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Philadelphia picture show

The City of Brotherly Love has more murals than any other US city. But they're more than art – they're community-builders.

By Rebecca L. RhoadesContributor to The Christian Science Monitor / August 4, 2008

City of murals: 'Dream in Flight was created in 2000 by Josh Sarantitis.

Rebecca L. Rhoades

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They rise from vacant lots in rundown neighborhoods, covering the sides of brick row houses, shuttered businesses, and even schools and community buildings, their brilliant designs emerging like wildflowers in a forgotten garden of crumbling cement and rubble.

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In one, a young boy reaches for a bird, its blue wings extending beyond the building's roofline. In another, baseball great Jackie Robinson slides into home, his outstretched hand signifying not only his winning run but his breaking of the color barrier.

They tell stories of hope and redemption, of cultural traditions, of community leaders long gone. But whether it's a portrait of basketball legend Julius "Dr. J" Irving or Keith Haring's whimsical dancing figures, the images all have one thing in common: They tell the story of Philadelphia and the people who live in its poorest neighborhoods.

Philadelphia boasts more than 2,800 indoor and outdoor murals, with another 135 created annually. Next year, the city will celebrate the 25th year of the program that started as an anti-graffiti initiative and has spawned similar programs in cities such as Cleveland, Detroit, and Washington, D.C.; and in locations as far away as Paris and Hanoi, Vietnam.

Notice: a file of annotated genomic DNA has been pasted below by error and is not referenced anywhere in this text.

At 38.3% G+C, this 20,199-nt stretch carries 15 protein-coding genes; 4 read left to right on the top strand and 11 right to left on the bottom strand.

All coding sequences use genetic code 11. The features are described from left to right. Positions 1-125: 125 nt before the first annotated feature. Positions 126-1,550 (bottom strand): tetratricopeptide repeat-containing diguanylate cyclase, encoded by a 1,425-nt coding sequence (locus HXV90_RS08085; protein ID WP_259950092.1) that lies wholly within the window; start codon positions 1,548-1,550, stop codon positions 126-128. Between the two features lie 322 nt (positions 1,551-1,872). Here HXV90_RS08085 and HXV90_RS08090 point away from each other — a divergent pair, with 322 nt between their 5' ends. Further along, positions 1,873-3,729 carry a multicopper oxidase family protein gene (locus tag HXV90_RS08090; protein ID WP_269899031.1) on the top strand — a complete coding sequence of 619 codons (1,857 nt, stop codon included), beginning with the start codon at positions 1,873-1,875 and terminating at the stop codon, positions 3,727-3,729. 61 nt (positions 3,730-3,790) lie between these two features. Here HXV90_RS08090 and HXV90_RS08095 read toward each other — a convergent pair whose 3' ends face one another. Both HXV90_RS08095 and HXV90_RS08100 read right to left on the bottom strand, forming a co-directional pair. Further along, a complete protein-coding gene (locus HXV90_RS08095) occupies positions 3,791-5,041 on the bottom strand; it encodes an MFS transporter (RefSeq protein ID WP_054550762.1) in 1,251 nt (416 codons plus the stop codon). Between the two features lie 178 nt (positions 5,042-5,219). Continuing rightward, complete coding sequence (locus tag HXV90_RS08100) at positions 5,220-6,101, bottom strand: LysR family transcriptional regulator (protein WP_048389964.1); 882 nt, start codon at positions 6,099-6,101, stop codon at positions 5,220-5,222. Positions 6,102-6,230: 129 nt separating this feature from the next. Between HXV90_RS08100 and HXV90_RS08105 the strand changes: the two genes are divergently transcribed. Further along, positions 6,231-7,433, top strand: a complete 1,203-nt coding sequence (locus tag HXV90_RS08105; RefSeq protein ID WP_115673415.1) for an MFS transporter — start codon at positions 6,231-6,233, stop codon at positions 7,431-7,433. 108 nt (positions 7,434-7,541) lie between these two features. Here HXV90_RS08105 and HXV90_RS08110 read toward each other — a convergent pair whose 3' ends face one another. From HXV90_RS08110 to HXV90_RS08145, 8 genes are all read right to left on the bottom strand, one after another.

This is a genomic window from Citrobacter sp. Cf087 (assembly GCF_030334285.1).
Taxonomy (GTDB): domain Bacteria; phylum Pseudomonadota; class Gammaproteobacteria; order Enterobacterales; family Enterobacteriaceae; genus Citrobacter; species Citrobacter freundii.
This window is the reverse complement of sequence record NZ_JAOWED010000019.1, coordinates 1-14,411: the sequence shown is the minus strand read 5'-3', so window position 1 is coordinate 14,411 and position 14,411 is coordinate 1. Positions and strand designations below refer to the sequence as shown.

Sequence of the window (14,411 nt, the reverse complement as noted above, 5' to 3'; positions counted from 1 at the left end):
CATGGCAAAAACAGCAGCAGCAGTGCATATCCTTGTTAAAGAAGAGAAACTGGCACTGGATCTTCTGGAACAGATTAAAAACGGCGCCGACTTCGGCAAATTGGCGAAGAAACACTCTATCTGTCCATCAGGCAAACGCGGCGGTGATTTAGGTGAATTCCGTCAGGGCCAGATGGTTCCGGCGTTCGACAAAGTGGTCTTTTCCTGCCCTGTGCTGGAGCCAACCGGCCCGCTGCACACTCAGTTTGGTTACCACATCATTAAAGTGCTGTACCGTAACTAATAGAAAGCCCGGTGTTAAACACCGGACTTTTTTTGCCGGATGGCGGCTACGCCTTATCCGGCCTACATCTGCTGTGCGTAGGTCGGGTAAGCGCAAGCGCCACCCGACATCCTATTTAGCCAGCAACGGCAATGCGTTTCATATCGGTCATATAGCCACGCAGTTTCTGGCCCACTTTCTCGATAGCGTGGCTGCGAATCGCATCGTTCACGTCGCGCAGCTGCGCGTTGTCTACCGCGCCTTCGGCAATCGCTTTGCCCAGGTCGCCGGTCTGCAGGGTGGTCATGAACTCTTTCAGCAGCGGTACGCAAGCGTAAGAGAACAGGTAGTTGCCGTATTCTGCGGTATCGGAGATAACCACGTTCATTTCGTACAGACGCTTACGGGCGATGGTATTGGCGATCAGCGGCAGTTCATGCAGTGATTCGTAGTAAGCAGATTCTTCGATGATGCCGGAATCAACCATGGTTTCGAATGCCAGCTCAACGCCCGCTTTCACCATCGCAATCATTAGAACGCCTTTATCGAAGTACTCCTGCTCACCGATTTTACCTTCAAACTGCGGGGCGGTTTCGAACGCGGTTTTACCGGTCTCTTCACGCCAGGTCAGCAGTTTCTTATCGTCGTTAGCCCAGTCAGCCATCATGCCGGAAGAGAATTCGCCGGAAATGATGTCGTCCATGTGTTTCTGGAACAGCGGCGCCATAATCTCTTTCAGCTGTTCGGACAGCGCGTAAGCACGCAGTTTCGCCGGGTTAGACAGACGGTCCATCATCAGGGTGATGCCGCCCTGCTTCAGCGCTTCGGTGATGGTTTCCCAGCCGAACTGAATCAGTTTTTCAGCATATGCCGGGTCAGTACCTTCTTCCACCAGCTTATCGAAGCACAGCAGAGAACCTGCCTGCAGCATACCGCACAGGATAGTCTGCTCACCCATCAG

"Murals represent people's stories and struggles," says Jane Golden, executive director of the Mural Arts Program (MAP), a nonprofit city agency. "Murals are a point frozen in time, when people came together to accomplish something tangible. It's something that's unique in the life of this city."

Since the 1980s, the city has been beset with skyrocketing homicide rates, racial violence, and decaying neighborhoods. For many of those early years, the city also suffered from rampant graffiti, viewed as an outward sign of the city's troubles.

In 1984, Mayor W. Wilson Goode created the Anti-Graffiti Network, of which MAP was a component. To direct the program, he hired Ms. Golden, who had worked for the Los Angeles Citywide Mural Project and felt strongly that Philadelphia's graffiti writers would enjoy creating murals.

"I was taken by their talent," she says. "Here was this interesting group of young people who have been left out of the system, sort of disconnected from the mainstream, but they seemed to have a big love of art. They also had an uncanny knowledge of abstract expressionism."

In the beginning, the murals were small corners of beauty in areas where the only visual stimulation was billboards advertising alcohol and tobacco. What happened next surprised everyone. As soon as a mural grid went up on a building, graffiti would disappear. And community members began to feel a sense of ownership of the images. One measure of the program's success is that in 25 years, only six murals have been defaced.